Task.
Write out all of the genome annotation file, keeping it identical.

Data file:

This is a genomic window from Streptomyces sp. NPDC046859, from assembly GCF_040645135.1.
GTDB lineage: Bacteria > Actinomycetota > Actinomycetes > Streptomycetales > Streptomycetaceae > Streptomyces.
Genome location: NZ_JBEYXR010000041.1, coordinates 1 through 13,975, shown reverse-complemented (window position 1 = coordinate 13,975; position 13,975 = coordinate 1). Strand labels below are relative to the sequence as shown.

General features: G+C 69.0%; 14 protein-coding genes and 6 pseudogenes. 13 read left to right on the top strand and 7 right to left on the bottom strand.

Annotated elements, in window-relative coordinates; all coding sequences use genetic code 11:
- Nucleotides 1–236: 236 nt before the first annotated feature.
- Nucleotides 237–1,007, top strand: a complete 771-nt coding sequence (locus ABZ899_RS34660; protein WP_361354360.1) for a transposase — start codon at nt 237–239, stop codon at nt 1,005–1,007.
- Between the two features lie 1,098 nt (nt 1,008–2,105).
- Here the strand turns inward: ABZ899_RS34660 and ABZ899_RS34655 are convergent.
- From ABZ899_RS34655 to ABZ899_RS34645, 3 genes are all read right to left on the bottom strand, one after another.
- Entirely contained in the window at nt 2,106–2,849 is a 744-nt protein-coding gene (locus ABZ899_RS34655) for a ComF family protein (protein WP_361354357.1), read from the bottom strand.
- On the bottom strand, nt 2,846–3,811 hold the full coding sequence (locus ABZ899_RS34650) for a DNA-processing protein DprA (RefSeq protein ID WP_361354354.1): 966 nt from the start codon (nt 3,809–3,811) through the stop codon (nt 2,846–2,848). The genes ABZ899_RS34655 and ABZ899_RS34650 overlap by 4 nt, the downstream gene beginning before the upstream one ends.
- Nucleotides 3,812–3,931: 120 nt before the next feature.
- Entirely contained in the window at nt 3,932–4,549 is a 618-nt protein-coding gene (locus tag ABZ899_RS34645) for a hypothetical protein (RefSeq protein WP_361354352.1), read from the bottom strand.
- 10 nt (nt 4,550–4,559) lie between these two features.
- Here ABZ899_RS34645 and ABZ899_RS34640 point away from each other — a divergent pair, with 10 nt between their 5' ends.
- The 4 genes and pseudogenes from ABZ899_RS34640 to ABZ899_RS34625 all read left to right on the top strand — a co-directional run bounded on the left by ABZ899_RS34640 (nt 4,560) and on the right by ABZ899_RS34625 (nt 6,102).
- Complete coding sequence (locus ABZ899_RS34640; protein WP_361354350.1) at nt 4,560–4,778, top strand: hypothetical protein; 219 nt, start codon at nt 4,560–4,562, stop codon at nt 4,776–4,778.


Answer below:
This is a genomic window from Streptomyces sp. NPDC046859, from assembly GCF_040645135.1.
GTDB lineage: Bacteria > Actinomycetota > Actinomycetes > Streptomycetales > Streptomycetaceae > Streptomyces.
Genome location: NZ_JBEYXR010000041.1, coordinates 1 through 13,975, shown reverse-complemented (window position 1 = coordinate 13,975; position 13,975 = coordinate 1). Strand labels below are relative to the sequence as shown.

General features: G+C 69.0%; 14 protein-coding genes and 6 pseudogenes. 13 read left to right on the top strand and 7 right to left on the bottom strand.

Annotated elements, in window-relative coordinates; all coding sequences use genetic code 11:
- Nucleotides 1–236: 236 nt before the first annotated feature.
- Nucleotides 237–1,007, top strand: a complete 771-nt coding sequence (locus ABZ899_RS34660; protein WP_361354360.1) for a transposase — start codon at nt 237–239, stop codon at nt 1,005–1,007.
- Between the two features lie 1,098 nt (nt 1,008–2,105).
- Here the strand turns inward: ABZ899_RS34660 and ABZ899_RS34655 are convergent.
- From ABZ899_RS34655 to ABZ899_RS34645, 3 genes are all read right to left on the bottom strand, one after another.
- Entirely contained in the window at nt 2,106–2,849 is a 744-nt protein-coding gene (locus ABZ899_RS34655) for a ComF family protein (protein WP_361354357.1), read from the bottom strand.
- On the bottom strand, nt 2,846–3,811 hold the full coding sequence (locus ABZ899_RS34650) for a DNA-processing protein DprA (RefSeq protein ID WP_361354354.1): 966 nt from the start codon (nt 3,809–3,811) through the stop codon (nt 2,846–2,848). The genes ABZ899_RS34655 and ABZ899_RS34650 overlap by 4 nt, the downstream gene beginning before the upstream one ends.
- Nucleotides 3,812–3,931: 120 nt before the next feature.
- Entirely contained in the window at nt 3,932–4,549 is a 618-nt protein-coding gene (locus tag ABZ899_RS34645) for a hypothetical protein (RefSeq protein WP_361354352.1), read from the bottom strand.
- 10 nt (nt 4,550–4,559) lie between these two features.
- Here ABZ899_RS34645 and ABZ899_RS34640 point away from each other — a divergent pair, with 10 nt between their 5' ends.
- The 4 genes and pseudogenes from ABZ899_RS34640 to ABZ899_RS34625 all read left to right on the top strand — a co-directional run bounded on the left by ABZ899_RS34640 (nt 4,560) and on the right by ABZ899_RS34625 (nt 6,102).
- Complete coding sequence (locus ABZ899_RS34640; protein WP_361354350.1) at nt 4,560–4,778, top strand: hypothetical protein; 219 nt, start codon at nt 4,560–4,562, stop codon at nt 4,776–4,778.